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Trevor Larocque, head of Toronto-based indie label Paper Bag Records, and his partner Maude Fallon-Davesne, pose with the the band Elliott Brood looking at records behind them at their music store The Tiny Record Shop in Toronto on Jan. 10, 2015.Mark Blinch/The Globe and Mail

In late 2014, Paper Bag Records founder Trevor Larocque opened up a self-descriptive record store (The Tiny Record Shop) in Toronto's east end. Now, he's creating product for the store, via a new vinyl-only label imprint, Paper Bag Vintage. The purpose is to reissue Canadian indie albums that have been out of print or have never been released on vinyl before.

It's becoming apparent that the excitement over vinyl records isn't a passing fad. Fans of the ancient analog sound-storage form known as "LPs" have an almost religious devotion to the medium. And they have their preacher: Jack White, the former White Stripes guitarist who was a keynote speaker for the recent Making Vinyl conference in his home town of Detroit, where earlier this year he founded Third Man Pressing, a new record plant with brand-new presses. "Vinyl in the music world is one of the most reverential ways that you can experience this music," White explained at the conference. "It's very hard to pause vinyl … vinyl is dropping the needle, sitting down and paying attention."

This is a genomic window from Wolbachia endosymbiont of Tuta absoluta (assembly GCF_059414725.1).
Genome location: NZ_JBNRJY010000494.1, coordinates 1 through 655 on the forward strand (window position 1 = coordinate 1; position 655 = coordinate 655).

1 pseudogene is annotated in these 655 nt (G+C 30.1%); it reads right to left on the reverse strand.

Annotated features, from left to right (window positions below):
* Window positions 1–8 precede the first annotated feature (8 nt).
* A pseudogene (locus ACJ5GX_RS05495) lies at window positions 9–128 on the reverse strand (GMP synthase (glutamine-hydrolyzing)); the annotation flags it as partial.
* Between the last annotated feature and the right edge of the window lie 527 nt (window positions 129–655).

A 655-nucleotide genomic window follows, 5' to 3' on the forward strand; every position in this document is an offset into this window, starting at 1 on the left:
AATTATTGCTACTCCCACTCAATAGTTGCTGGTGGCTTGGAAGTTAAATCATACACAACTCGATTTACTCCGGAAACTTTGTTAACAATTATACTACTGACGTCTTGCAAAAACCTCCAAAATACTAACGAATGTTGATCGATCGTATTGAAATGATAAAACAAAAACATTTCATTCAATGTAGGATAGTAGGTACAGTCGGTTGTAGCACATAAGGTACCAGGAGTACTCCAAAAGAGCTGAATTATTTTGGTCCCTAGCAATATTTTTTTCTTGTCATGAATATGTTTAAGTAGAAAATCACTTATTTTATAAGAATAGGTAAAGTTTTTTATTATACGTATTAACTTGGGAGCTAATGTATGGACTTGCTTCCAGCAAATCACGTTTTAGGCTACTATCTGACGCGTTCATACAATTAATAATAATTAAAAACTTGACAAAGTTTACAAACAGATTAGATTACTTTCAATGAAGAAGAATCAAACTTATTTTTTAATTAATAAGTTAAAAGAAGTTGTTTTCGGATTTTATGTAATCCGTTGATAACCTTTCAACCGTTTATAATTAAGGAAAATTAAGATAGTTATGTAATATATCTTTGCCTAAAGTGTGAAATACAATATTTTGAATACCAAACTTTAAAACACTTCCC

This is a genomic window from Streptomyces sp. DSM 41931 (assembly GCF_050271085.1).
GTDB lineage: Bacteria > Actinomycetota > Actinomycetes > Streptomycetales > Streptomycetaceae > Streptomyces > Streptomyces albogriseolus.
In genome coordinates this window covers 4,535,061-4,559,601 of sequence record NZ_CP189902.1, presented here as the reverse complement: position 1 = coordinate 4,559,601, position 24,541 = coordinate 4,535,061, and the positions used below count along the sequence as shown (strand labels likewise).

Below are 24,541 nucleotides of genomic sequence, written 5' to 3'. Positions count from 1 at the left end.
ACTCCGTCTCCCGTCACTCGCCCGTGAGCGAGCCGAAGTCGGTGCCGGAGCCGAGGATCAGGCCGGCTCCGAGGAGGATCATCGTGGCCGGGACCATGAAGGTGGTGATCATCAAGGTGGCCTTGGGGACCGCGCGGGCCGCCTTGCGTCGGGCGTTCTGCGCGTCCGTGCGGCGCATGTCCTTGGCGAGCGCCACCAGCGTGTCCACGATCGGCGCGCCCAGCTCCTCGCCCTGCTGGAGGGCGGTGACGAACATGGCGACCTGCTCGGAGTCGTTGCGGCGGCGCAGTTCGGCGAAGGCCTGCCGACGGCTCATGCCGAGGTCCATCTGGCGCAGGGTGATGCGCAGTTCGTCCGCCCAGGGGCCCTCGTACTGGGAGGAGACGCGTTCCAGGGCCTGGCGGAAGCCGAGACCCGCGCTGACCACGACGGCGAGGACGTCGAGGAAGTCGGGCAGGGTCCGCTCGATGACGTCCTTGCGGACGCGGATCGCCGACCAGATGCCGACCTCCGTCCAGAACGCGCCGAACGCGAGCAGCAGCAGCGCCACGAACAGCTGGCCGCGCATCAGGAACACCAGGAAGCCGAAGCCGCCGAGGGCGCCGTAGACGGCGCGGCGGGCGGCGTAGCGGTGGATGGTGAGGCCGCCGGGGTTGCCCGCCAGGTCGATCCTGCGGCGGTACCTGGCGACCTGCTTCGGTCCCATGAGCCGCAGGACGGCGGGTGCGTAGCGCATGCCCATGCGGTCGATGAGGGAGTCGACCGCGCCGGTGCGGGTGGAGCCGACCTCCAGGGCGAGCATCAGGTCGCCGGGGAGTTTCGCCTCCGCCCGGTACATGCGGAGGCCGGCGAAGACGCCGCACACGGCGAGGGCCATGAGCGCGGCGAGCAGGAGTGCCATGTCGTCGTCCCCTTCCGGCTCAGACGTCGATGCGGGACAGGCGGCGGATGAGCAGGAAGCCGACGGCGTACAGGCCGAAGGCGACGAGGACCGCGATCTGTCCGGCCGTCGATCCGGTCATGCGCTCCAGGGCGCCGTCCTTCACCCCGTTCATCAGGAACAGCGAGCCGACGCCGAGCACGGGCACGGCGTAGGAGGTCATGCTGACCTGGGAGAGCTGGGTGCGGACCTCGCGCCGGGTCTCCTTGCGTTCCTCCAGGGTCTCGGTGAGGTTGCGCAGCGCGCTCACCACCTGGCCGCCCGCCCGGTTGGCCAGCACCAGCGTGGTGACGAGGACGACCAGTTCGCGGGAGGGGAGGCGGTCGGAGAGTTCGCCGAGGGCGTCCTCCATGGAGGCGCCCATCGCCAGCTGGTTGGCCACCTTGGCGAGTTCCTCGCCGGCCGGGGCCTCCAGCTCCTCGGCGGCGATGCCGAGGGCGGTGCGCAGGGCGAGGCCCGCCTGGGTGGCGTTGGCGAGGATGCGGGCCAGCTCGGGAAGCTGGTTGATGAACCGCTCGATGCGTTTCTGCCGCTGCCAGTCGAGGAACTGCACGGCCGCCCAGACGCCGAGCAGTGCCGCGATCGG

Initial Paper Bag Vintage offerings include albums by Art Bergmann, the Acorn and Tokyo Police Club, with box sets celebrating the Dears and Great Lake Swimmers also available. The goal is to develop a Canadian archival label in the much-loved retro vein of Numero Group or Light In The Attic Records.